When COVID-19 first became a household word along with our new vocabulary like flattening the curve and social distancing, we had several assumptions about how it would affect people. At first scientists thought elderly and those with chronic conditions were were most vulnerable.
However, time is showing us that there is a surprising subset of young, healthy people who can also get very sick, or have mild initial symptoms, but have long-term effects. The people who also were hospitalized have long recoveries, due to the ravages of COVID, the body’s immune response, and the treatment to keep them alive.
This group of people with long-lasting symptoms have called themselves the “Long Haulers” as they seek support from Facebook groups and other social media platforms. In this episode, we talk about the long-term effects that are being seen, and the research surrounding it.
- The lasting misery of coronavirus long-haulers – Nature
- After a Hospital Stay for COVID, Patients May Face Months of Rehabilitation – New York Times
- Long-Term Symptoms of COVID-19 – NPR
- What It’s Like When COVID-19 Lasts For Months – NPR
Hispanic Traditions to Honor the Dead
For our Recipe section today, we actually talk about the wonderful funeral traditions in Hispanic culture. Follow this link for a full run-down on Hispanic funeral traditions.
Charlie shares some of his own memories and favorite foods.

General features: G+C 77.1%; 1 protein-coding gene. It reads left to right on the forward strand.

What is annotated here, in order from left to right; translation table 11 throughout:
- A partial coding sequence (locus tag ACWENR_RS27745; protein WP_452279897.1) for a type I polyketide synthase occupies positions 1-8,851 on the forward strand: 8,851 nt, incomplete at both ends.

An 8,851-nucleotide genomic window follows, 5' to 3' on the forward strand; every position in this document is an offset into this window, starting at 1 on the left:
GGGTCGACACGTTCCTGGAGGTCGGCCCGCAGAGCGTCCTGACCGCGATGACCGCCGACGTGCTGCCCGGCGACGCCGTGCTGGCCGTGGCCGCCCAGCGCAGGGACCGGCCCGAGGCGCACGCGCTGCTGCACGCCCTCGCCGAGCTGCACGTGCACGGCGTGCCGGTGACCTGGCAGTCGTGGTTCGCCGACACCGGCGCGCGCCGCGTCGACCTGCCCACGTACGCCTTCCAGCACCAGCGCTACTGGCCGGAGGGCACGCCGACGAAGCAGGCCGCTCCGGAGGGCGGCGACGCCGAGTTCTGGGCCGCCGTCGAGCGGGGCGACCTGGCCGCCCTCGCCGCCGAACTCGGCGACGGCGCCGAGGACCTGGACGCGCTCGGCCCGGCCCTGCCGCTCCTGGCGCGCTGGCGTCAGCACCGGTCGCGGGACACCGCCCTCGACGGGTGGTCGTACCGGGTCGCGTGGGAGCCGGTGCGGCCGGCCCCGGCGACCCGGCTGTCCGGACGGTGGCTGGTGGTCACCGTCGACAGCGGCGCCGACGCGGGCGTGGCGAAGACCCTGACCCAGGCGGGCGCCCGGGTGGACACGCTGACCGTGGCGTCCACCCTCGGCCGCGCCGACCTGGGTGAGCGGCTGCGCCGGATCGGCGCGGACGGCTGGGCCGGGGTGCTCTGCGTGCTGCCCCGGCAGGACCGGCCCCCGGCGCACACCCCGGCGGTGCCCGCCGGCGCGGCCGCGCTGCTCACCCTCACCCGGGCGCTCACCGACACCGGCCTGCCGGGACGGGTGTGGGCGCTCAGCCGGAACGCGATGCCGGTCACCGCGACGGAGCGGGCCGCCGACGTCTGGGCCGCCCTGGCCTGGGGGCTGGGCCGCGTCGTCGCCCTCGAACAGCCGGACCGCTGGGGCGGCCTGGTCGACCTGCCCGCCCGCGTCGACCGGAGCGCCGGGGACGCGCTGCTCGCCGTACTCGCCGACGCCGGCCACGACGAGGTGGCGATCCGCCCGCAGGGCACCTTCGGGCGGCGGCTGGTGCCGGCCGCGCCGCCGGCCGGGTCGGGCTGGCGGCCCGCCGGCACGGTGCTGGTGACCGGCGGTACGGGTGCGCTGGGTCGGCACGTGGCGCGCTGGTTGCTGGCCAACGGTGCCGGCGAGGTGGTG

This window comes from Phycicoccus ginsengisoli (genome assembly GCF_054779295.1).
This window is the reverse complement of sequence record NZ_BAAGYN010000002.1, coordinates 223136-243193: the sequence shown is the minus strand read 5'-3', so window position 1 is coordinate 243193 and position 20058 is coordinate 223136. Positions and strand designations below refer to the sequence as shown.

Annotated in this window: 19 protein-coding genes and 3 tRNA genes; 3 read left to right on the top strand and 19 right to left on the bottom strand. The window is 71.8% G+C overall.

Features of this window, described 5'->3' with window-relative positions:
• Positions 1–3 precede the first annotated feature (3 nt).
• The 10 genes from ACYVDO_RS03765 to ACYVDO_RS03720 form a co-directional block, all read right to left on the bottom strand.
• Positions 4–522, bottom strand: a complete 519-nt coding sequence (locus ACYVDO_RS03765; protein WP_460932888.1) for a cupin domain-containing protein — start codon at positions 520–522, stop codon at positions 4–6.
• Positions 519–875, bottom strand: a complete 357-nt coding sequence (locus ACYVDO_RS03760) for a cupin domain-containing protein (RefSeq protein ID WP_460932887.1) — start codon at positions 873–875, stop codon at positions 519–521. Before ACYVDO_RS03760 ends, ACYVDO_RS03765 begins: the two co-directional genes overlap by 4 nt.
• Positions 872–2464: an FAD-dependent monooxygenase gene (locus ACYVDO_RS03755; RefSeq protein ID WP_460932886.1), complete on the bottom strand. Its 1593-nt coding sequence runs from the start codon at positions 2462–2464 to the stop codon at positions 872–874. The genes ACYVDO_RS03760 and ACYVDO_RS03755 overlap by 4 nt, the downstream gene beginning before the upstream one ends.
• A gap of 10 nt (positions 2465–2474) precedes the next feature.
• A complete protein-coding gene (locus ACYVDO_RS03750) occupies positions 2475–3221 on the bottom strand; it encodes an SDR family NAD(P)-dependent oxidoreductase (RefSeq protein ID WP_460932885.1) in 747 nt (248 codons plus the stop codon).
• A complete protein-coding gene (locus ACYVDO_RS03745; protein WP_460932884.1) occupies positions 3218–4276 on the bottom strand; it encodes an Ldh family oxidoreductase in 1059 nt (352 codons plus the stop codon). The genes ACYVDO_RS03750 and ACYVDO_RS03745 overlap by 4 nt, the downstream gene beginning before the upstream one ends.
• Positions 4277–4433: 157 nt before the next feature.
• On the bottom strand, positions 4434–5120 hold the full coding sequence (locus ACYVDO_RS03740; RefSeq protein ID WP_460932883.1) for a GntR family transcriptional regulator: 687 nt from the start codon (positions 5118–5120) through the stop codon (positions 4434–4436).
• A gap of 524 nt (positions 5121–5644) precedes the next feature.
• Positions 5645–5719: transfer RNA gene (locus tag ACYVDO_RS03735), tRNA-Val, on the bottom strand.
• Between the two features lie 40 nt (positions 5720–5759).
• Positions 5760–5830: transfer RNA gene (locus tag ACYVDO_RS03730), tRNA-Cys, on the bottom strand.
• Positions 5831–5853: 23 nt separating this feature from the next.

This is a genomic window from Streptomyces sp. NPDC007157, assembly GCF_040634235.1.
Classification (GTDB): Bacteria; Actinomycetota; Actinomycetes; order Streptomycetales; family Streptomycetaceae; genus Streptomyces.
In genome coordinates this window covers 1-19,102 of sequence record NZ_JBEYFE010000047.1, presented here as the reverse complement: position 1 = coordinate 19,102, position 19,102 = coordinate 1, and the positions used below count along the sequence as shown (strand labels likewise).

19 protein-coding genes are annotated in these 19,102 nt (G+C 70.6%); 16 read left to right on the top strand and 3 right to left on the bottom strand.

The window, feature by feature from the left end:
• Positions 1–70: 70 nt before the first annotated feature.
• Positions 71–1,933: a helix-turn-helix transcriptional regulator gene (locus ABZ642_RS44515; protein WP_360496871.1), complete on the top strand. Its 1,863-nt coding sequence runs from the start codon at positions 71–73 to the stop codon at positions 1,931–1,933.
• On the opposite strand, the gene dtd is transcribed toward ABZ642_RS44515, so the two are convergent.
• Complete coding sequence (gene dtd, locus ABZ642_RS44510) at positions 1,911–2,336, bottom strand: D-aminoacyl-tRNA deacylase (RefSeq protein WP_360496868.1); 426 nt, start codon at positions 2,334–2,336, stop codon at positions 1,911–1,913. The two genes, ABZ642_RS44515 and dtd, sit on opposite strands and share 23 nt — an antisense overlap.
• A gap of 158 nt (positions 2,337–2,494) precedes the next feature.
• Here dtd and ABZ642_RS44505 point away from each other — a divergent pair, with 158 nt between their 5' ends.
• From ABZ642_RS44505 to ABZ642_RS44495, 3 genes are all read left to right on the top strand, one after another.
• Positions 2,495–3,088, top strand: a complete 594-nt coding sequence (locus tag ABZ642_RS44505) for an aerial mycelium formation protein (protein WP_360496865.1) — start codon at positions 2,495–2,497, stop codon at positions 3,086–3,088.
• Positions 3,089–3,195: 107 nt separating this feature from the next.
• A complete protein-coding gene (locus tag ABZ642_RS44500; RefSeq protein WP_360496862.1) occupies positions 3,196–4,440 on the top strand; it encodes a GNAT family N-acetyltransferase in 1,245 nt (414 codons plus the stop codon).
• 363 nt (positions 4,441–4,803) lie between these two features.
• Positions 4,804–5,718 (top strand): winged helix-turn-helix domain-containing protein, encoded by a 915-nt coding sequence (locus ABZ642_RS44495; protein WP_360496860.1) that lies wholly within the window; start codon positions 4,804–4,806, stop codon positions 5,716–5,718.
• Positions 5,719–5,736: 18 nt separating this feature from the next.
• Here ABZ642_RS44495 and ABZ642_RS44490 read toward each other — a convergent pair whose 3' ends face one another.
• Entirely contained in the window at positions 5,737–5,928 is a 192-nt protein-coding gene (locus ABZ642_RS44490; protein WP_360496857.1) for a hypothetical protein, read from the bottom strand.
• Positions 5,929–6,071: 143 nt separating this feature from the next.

https://www.mexicoinmykitchen.com/concha-recipe/Conchas are “shells” in Spanish. The soft, sweet bread with natural-colored toppings that resemble shells. Nearly every bakery (panadería) carries them, and they are a favorite any time of day. Here’s a great recipe for conchas with a couple of different toppings.
Pastelitos are Cuban pocket pastries made with light pastry dough and filled with both sweet or savory fillings such as cream cheese, pineapple and coconut, and the popular ground beef with onions and peppers. Here’s a recipe for cheese and potato pastelitos – how can you go wrong with that combo?
Beware the Body Snatchers
Well, we’re well into October, so why not have some interesting tales about people whose body (parts?) traveled from where their grave marker is. And this, Marianne says, is why you need an Advance Directive!
Do you have any tales of your own? Special funeral traditions you want to share? Please let us know in the comments below!